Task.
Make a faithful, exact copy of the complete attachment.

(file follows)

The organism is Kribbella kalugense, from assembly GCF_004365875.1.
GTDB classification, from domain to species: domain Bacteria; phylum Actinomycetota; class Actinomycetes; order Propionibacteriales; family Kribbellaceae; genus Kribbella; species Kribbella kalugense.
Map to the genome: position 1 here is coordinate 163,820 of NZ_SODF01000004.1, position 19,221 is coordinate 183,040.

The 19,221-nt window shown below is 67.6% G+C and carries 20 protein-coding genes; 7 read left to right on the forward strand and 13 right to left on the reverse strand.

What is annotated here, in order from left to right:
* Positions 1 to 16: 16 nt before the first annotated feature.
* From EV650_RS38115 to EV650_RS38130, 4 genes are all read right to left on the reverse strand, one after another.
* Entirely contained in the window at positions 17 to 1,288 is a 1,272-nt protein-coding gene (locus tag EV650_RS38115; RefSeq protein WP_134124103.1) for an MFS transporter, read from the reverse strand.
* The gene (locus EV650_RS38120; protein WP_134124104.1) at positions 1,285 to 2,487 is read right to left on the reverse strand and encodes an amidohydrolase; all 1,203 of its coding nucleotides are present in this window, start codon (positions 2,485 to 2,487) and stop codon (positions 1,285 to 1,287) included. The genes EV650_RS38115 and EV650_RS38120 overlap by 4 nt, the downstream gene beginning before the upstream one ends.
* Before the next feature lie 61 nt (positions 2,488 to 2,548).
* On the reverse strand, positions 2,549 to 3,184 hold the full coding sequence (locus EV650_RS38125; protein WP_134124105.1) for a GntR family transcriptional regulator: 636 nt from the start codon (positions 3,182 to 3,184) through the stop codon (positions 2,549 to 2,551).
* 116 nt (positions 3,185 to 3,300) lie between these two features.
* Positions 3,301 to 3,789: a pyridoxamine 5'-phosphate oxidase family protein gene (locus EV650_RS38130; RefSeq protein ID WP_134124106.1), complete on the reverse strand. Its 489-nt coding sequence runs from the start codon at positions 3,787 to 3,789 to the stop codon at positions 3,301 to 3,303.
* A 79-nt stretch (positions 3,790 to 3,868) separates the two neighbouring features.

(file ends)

The organism is Kribbella kalugense, from assembly GCF_004365875.1.
GTDB classification, from domain to species: domain Bacteria; phylum Actinomycetota; class Actinomycetes; order Propionibacteriales; family Kribbellaceae; genus Kribbella; species Kribbella kalugense.
Map to the genome: position 1 here is coordinate 163,820 of NZ_SODF01000004.1, position 19,221 is coordinate 183,040.

The 19,221-nt window shown below is 67.6% G+C and carries 20 protein-coding genes; 7 read left to right on the forward strand and 13 right to left on the reverse strand.

What is annotated here, in order from left to right:
* Positions 1 to 16: 16 nt before the first annotated feature.
* From EV650_RS38115 to EV650_RS38130, 4 genes are all read right to left on the reverse strand, one after another.
* Entirely contained in the window at positions 17 to 1,288 is a 1,272-nt protein-coding gene (locus tag EV650_RS38115; RefSeq protein WP_134124103.1) for an MFS transporter, read from the reverse strand.
* The gene (locus EV650_RS38120; protein WP_134124104.1) at positions 1,285 to 2,487 is read right to left on the reverse strand and encodes an amidohydrolase; all 1,203 of its coding nucleotides are present in this window, start codon (positions 2,485 to 2,487) and stop codon (positions 1,285 to 1,287) included. The genes EV650_RS38115 and EV650_RS38120 overlap by 4 nt, the downstream gene beginning before the upstream one ends.
* Before the next feature lie 61 nt (positions 2,488 to 2,548).
* On the reverse strand, positions 2,549 to 3,184 hold the full coding sequence (locus EV650_RS38125; protein WP_134124105.1) for a GntR family transcriptional regulator: 636 nt from the start codon (positions 3,182 to 3,184) through the stop codon (positions 2,549 to 2,551).
* 116 nt (positions 3,185 to 3,300) lie between these two features.
* Positions 3,301 to 3,789: a pyridoxamine 5'-phosphate oxidase family protein gene (locus EV650_RS38130; RefSeq protein ID WP_134124106.1), complete on the reverse strand. Its 489-nt coding sequence runs from the start codon at positions 3,787 to 3,789 to the stop codon at positions 3,301 to 3,303.
* A 79-nt stretch (positions 3,790 to 3,868) separates the two neighbouring features.